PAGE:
I had never witnessed the Mardi Gras Indians before this year, but now I'm hooked. I had always heard of them but never really paid attention. To be honest, I thought they were just a bunch of drunks hopping around in cheaply made suits. It wasn't until I read Dan Baum's book Nine Lives that I started to gain an interest in this truly unique tradition.
This past Sunday was "Super Sunday", the Sunday closest to St. Joseph's Day each year when all the different Indian tribes meet in the street to have a giant dance off. Apparently it used to be quite a violent affair until Chief "Tootie" Montana came along and changed the entire culture and tradition of the Indians. Now, instead of violence, the different tribes challenge each other with the "prettiness" of their suits.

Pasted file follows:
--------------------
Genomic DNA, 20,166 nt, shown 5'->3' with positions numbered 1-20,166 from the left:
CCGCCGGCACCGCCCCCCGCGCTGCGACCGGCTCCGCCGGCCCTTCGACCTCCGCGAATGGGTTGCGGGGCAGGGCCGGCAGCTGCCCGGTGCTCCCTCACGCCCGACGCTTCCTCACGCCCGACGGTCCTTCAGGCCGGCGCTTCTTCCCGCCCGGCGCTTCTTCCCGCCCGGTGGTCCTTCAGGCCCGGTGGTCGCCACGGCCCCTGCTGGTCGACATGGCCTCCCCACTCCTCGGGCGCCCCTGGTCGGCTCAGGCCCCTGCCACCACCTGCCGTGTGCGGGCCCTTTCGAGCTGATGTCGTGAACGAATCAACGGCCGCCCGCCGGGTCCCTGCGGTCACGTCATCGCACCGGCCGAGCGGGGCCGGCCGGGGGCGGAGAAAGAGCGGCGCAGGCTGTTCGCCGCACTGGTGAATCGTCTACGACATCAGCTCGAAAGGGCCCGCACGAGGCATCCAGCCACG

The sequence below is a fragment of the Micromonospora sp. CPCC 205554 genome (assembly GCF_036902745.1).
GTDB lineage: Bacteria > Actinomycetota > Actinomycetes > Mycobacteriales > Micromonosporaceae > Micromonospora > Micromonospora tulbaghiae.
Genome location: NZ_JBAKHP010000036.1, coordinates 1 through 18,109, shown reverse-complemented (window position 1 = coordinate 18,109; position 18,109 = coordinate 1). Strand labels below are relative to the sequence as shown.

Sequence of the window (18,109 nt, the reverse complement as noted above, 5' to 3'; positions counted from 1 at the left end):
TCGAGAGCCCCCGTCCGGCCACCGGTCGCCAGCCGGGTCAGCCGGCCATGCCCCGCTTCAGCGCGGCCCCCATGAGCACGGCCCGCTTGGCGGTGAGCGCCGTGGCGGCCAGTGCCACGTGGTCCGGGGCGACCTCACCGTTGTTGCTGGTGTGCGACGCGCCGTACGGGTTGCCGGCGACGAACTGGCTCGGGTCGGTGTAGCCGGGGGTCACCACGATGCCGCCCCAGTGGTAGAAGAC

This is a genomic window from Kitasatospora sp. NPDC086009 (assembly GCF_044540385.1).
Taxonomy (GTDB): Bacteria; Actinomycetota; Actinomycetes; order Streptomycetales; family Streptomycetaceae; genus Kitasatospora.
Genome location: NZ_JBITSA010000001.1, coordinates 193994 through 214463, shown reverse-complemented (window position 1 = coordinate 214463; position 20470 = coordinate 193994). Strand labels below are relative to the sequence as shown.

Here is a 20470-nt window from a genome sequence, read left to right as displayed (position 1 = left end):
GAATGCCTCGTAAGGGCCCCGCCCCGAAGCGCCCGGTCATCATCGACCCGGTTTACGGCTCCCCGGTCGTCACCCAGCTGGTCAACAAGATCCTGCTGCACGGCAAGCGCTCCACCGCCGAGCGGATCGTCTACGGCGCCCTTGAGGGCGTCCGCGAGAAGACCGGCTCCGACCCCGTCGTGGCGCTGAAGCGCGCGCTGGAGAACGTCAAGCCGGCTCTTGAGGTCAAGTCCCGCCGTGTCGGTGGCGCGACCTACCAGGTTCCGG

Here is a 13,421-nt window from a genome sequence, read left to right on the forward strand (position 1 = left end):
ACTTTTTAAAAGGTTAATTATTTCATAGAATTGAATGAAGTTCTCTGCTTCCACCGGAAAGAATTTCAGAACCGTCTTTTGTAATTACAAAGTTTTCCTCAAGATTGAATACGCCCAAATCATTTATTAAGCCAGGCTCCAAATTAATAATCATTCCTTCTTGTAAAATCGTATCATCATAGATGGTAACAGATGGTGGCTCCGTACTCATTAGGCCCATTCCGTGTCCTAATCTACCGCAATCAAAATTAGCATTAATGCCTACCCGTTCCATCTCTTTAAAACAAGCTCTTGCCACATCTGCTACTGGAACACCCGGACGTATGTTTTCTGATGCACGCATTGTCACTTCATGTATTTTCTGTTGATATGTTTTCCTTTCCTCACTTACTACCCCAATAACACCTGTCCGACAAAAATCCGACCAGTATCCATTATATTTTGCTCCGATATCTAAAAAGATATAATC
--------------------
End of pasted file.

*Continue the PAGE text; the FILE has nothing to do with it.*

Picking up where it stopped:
These men will spend the better part of the year constructing these elaborate suits, and these suits are by no means cheap. In fact, they're beautiful pieces of art. These pictures will not even do them justice. It is something that needs to be seen in person.
I was only able to make about 20 minutes of it but was able to see a lot. It is a whole family affair. Little kids we decked out in full dress...entire families marched and chanted. It was really cool to witness. And the atmosphere was really great too. There were a ton of people out, and the police were everywhere but stayed out of the way (something that has not always been the case).
Anyway, here are a few photos from Super Sunday 2011. Unfortunately these pics cannot do these suits justice, so plan to see them on your own one day. More can be seen here. And read the book Nine Lives- it is a really great insight to some really interesting people who call New Orleans home.
I'll fly away...